Always Forgive Your Enemies; Nothing Annoys Them So Much

Oscar Wilde? Walter Winchell? Reader’s Digest? Apocryphal?

Dear Quote Investigator: A well-known moral injunction states that one should forgive one’s enemies. A humorous twist suggests that one should grant forgiveness because it produces annoyance in one’s adversaries. This notion has been attributed to the famous wit Oscar Wilde. Would you please explore this topic?

Quote Investigator: Oscar Wilde died in 1900, and QI has found no substantive evidence that he originated this quip. It is not listed in researcher Ralph Keyes’s important compilation “The Wit & Wisdom of Oscar Wilde”. 1 Also, the joke does not occur in the 2006 compendium “Oscar Wilde in Quotation: 3,100 Insults, Anecdotes, and Aphorisms”. 2

The earliest match located by QI appeared in the popular syndicated column of Walter Winchell in 1954, and he pointed to the mass-circulation magazine “Reader’s Digest”. Boldface added to excerpts by QI: 3

Reader’s Digest recalls O. Wilde’s: “Always forgive your enemies; nothing annoys them so much.”

QI has not yet located a precise citation within an issue of “Reader’s Digest”. In addition, quotations with attributions appearing in that magazine were often provided by readers who were compensated. The information was not carefully vetted for accuracy; hence, faulty data was sometimes submitted and propagated.

Below are additional selected citations in chronological order.

Continue reading Always Forgive Your Enemies; Nothing Annoys Them So Much

Notes:

  1. 1996, The Wit & Wisdom of Oscar Wilde, Edited by Ralph Keyes, (Note: Search indicated that quotation was absent), HarperCollins Publishers, New York. (Verified with hardcopy)
  2. 2006, Oscar Wilde in Quotation: 3,100 Insults, Anecdotes, and Aphorisms, Topically Arranged with Attributions, Compiled and edited by Tweed Conrad, (Note: Search indicated that quotation was absent), McFarland & Company Inc., Jefferson, North Carolina. (Verified with scans)
  3. 1954 May 27, , Courier-Post, On Broadway by Walter Winchell, Quote Page 21, Column 1, Camden, New Jersey. (ProQuest)

Education Is What You Get from Reading the Small Print in a Contract. Experience Is What You Get from Not Reading It

Pete Seeger? Vesta M. Kelly? Mr. Minnick the Cynic? Old Timer? Bill Gold? Evan Esar? Saul Lavisky? Laurence J. Peter? Sydney J. Harris? Anonymous?

Dear Quote Investigator: Comprehending the details of a complex legal contract is a daunting task. Yet, entrapment by an unnoticed provision of an agreement is a terrible experience. Here is a pertinent saying:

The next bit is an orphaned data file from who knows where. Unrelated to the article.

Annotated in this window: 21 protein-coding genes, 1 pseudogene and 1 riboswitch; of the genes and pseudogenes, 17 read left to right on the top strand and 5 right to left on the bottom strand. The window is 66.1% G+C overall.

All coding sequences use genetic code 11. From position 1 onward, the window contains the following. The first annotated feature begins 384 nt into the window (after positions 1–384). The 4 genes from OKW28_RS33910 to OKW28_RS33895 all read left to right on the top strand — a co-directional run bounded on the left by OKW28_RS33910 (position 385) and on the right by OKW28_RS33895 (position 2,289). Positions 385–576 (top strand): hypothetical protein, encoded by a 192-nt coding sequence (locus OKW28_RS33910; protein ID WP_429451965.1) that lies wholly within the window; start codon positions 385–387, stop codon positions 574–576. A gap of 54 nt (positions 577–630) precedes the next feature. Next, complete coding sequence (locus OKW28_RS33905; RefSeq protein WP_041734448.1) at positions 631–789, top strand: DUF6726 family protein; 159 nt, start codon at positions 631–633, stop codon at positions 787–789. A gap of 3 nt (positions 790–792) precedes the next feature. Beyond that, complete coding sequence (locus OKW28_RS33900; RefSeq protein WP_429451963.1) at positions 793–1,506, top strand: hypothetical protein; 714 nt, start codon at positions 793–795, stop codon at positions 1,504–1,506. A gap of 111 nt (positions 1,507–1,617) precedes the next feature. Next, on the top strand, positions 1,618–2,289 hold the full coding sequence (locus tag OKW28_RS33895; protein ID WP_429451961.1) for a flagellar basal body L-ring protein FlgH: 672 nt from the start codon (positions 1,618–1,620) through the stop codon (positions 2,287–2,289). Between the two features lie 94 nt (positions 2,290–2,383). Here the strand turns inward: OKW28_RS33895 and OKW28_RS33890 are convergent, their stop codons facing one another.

Education is what you get from reading the small print. Experience is what you get from not reading it.

This saying has been attributed to folk singer activist Pete Seeger. Would you please explore this topic?

Quote Investigator: This quip can be expressed in many ways; hence, it is difficult to trace. The earliest match located by QI appeared in “The Wall Street Journal” within the long-running humor column called “Pepper and Salt” in February 1961. Boldface added to excerpts by QI: 1

Candid Comment
People may get an education from reading the fine print, but what they get from not reading it is usually experience.— Vesta M. Kelly.

Currently, Vesta M. Kelly is the leading candidate for originator of this joke. Pete Seeger did use the expression during an interview published in October 1979. See the citation given further below:

Below are additional selected citations in chronological order.

Continue reading Education Is What You Get from Reading the Small Print in a Contract. Experience Is What You Get from Not Reading It

Notes:

  1. 1961 February 14, The Wall Street Journal, Pepper and Salt, Quote Page 12, Column 6, New York. (ProQuest)

Experience Is the Best of Schoolmasters; Only the School-Fees Are Heavy

Thomas Carlyle? Benjamin Franklin? Samuel Taylor Coleridge? Johann P. F. Richter? Minna Antrim? Heinrich Heine? William Ralph Inge?

Dear Quote Investigator: The most memorable and painful lessons are usually learned via direct experience, but the cost can be very high. A family of adages depict this point of view. Here are two instances:

  • Experience is a good school, but the fees are heavy.
  • Experience is the best teacher, but the tuition is exorbitant.

This saying has been credited to Scottish essayist Thomas Carlyle, German writer Johann Paul Friedrich Richter, English poet Samuel Taylor Coleridge, U.S. writer Minna Antrim, and others. Would you please explore this topic.

Quote Investigator: This saying has been circulating and evolving for many years; hence this is a complex topic. Here is a chronological sampling which presents a snapshot of current research:

1743: (Precursor) Experience keeps a dear school, yet Fools will learn in no other. (Benjamin Franklin)

1828: Experience is the best of schoolmasters; only the school-fees are heavy. (Thomas Carlyle)

1843: Dear bought experience is the only effectual schoolmaster. (Anon)

1856: Experience is the only schoolmaster; although the school-fees are somewhat heavy. (Attributed to Johann Paul Friedrich Richter)